Benjamin Hoste | Daily file photo
Artist Trina Turturici listens to music by Unknown Mortal Orchestra while she works in her studio late into the evening in preparation for the 2013 School of Art Annual Student exhibition.
After three weeks of toiling in their studios, the work of the art students will be featured in the Chautauqua School of Art Annual Student Exhibition.
The exhibition will open at 3 p.m. Sunday, on both floors of the Fowler-Kellogg Art Center.
“It’s a race. It’s been a race for the students, too,” Artistic Director Don Kimes said.
Kimes will do studio walkthroughs Friday and pick one to three pieces from each student, he said.
The pieces will be taken to the Fowler-Kellogg Art Center on Saturday to be placed and hung, which is a very short time frame for a show that large, Kimes said.
“It’s tight. It’s a very fast turnover,” he said.
Kimes said he has the show early in the summer so the students are not preoccupied with their work and can focus on their studio processes.
“I don’t want them to spend the whole summer working toward the show,” he said. “I want them to spend the summer pursuing their ideas they’re pursuing in their studio.”
Kimes said the show offers the students a chance to empty out their studios and recharge and that, while a lot of interesting work has been done, there will be more to come after the exhibition.
“It will be really interesting to see all the work, but a lot of them will do their best work in the next two to three weeks,” he said.
Junghee “Judy” Koo has been working on a sculpture for the show. Normally an oil painter, she will create paintings based off her sculpture and “see what happens.”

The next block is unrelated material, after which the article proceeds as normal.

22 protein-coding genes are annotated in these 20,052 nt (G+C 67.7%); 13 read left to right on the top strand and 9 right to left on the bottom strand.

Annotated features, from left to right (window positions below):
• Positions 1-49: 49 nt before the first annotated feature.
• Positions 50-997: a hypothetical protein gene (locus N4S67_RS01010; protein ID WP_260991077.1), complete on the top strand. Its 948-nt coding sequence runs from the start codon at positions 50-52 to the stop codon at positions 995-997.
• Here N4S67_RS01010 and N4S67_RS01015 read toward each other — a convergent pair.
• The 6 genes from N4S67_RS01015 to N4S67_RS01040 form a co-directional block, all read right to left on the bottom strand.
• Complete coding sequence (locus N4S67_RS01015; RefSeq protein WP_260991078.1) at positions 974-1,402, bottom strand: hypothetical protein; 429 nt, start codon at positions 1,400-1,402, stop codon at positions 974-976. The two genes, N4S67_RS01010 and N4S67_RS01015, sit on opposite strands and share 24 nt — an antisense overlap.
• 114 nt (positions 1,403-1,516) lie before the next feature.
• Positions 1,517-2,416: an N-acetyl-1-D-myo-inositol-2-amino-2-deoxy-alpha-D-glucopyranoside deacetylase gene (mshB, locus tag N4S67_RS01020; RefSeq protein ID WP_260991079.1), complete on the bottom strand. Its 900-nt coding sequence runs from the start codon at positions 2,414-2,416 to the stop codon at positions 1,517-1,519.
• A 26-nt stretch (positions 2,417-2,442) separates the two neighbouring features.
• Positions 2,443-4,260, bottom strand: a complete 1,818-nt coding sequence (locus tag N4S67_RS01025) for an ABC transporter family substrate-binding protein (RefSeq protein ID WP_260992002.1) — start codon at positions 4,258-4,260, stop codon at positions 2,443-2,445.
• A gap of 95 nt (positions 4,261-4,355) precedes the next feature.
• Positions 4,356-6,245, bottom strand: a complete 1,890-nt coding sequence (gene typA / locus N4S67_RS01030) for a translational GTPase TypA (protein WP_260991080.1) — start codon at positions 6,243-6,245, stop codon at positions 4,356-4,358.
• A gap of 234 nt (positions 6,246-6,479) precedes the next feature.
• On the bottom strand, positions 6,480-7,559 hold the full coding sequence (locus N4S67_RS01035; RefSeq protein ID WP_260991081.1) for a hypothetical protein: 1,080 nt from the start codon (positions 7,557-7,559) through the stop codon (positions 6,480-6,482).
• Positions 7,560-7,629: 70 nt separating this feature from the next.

Koo’s sculpture consists of bed sheets, foam, string and other objects she has found.
“I just used all the materials I have besides paint just to refresh my mind a bit,” she said.
Ceramist Jeremiah Ibarra is working on several multimedia pieces for the show consisting of clay, wood, canvas and paper.
This summer, he has been working with clay and doing fine woodwork pieces with plywood.
“It’s kind of back and forth with different materials,” he said.
Ibarra said he has been working differently this summer than he normally would. Talks at the School of Art have helped with the time constraints of the show.
“Things like making and analyzing afterwards have become really important because you have to do it that way because of the time crunch,” he said.
While it’s not his normal process, he said he’s enjoyed it and that his pieces have been a “little tighter” than they usually are.
Along with Koo and Ibarra, the work of 36 art students will be featured, which makes for an interesting show, Kimes said.
“It will be very eclectic, wide-ranging work, not just in terms of media but also in terms of sensibility,” he said.
The wide-ranging show is different from typical gallery shows because the show is created from the pieces instead of the pieces being created for the show with a certain theme of mind. According to Kimes, that gives it a look atypical from a normal gallery show.
“Art isn’t just about beauty. Art can be about questioning preconceptions,” he said. “Art can be about challenging societal norms. Art can be about so many things, not just something that fits in that band of what looks nice in a gallery.”
Despite the tight time frame for preparation, Kimes said once they get the pieces on the walls, people always love what they see.
“It’s always the most popular show of the summer. I think the community really likes to support the students,” he said. “It’s the art school’s venue for their work in the same way that the Amphitheater is the venue for the dance program.”